The 35 percent statutory U.S. corporate tax rate is the highest in the world. But according to a paper published earlier this month by University of Southern California law professor Edward Kleinbard, many companies don't pay anywhere near that much due to the plethora of loopholes in the tax code.
Kleinbard's work was highlighted by the New York Times' Andrew Ross Sorkin in a column Monday, triggering a flood of social media buzz. Corporate taxation has become a hot-button issue as more U.S. companies have acquired foreign firms and then moved their headquarters overseas as a way to reduce their tax burden.
According to data from the General Accountability Office cited by Kleinbard, corporations on average paid 12.6 percent as of 2010.
"It is true of course that the federal corporate tax rate -- nominally, 35 percent -- is too high relative to world norms, and that the ersatz territorial system requires firms to waste money in tax planning and structuring, but effective marginal tax rates and overall effective tax rates reach the level of the U.S. headline rate only when firms studiously ignore the feast of tax planning opportunities laid out before them on the groaning board of corporate tax expenditures," he wrote in the 32-page paper.
Other tax experts have made the same point as Kleinbard. A report by the advocacy group Citizens for Tax Justice noted that 111 of the 288 companies it examined paid zero or less in federal taxes in at least one year from 2008 and 2012.
Critics of the U.S. tax code -- and there are many -- aren't convinced. American Tax Foundation Chief Economist Will McBride, argued that the GAO data that Kleinbard cites underestimates the taxes that corporations pay by 100 percent because it relies on data from a year where companies carried a high number of losses forward because business was hurt by the Great Recession.
Even when that unusual event is factored in, U.S. companies still pay too much in taxes with rates above 20 percent. Like many tax experts, McBride agrees there are too many loopholes in the codes though he doesn't fault the efforts of companies who lawfully try to minimize their tax burdens.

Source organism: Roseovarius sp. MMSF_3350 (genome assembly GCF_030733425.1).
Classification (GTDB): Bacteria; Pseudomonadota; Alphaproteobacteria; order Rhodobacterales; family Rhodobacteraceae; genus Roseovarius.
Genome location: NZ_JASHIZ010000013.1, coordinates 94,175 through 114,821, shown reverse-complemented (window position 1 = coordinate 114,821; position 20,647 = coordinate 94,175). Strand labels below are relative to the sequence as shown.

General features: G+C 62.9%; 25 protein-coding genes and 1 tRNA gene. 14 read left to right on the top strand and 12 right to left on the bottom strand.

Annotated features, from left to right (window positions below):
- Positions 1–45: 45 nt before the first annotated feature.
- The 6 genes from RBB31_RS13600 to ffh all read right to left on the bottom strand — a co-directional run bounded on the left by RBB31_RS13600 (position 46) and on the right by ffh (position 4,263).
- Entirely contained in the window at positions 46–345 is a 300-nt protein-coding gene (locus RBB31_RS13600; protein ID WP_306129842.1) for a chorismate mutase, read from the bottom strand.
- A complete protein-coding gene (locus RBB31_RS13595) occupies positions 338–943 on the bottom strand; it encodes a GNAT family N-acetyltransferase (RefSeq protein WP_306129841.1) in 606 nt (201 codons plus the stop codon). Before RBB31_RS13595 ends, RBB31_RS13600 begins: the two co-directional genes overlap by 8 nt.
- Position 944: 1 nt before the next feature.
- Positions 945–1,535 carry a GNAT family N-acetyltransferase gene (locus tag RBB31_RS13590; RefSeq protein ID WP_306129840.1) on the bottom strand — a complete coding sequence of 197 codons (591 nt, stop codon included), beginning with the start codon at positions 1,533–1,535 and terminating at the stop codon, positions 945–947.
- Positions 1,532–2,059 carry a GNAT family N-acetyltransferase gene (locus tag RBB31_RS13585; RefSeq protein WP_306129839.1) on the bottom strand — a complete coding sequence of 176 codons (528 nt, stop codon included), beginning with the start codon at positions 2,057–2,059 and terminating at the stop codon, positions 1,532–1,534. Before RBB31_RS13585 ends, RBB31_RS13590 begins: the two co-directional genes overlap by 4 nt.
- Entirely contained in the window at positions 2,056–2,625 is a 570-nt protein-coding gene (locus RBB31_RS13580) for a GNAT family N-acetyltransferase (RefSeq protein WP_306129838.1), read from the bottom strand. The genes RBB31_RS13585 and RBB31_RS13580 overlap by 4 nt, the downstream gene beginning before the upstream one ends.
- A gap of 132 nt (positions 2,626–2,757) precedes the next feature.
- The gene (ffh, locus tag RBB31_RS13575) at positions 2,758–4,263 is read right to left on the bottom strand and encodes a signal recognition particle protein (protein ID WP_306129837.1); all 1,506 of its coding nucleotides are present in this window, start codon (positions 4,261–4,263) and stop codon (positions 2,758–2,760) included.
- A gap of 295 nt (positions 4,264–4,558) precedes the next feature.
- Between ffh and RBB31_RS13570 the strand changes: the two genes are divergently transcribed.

"You have to ask why there is so much of it going on," McBride says. "The big one is the manufacturing deduction that knocks off 3 points for manufacturers. ... Then there are all of the green energy credits which are completely over the top and do not belong in the tax code."
Unlike most countries in the world, the U.S. has adopted a territorial taxation system whereby companies have to pay U.S. taxes on their profits earned overseas. The paper takes aim at the idea that U.S. companies are placed at a competitive disadvantage because of the tax code and that high rates are to blame for the recent spate of inversions. These deals occur when U.S. companies acquire firms in lower tax countries and relocate their headquarters there to take advantage of lower rates.
President Obama has taken aim at inversions, denouncing the companies that use the strategy as unpatriotic. He supports efforts to lower the corporate tax rate and close loopholes, but figuring out which ones to close gets bogged down in political partisanship.
In his column, Sorkin urges readers to read the professor's "provocative paper" even if they disagree with him because it will "explain why corporate tax change will be so difficult to accomplish even with the backing of both Democrats and Republicans, who have routinely provided lip service to the idea of lowering rates, but taken no action."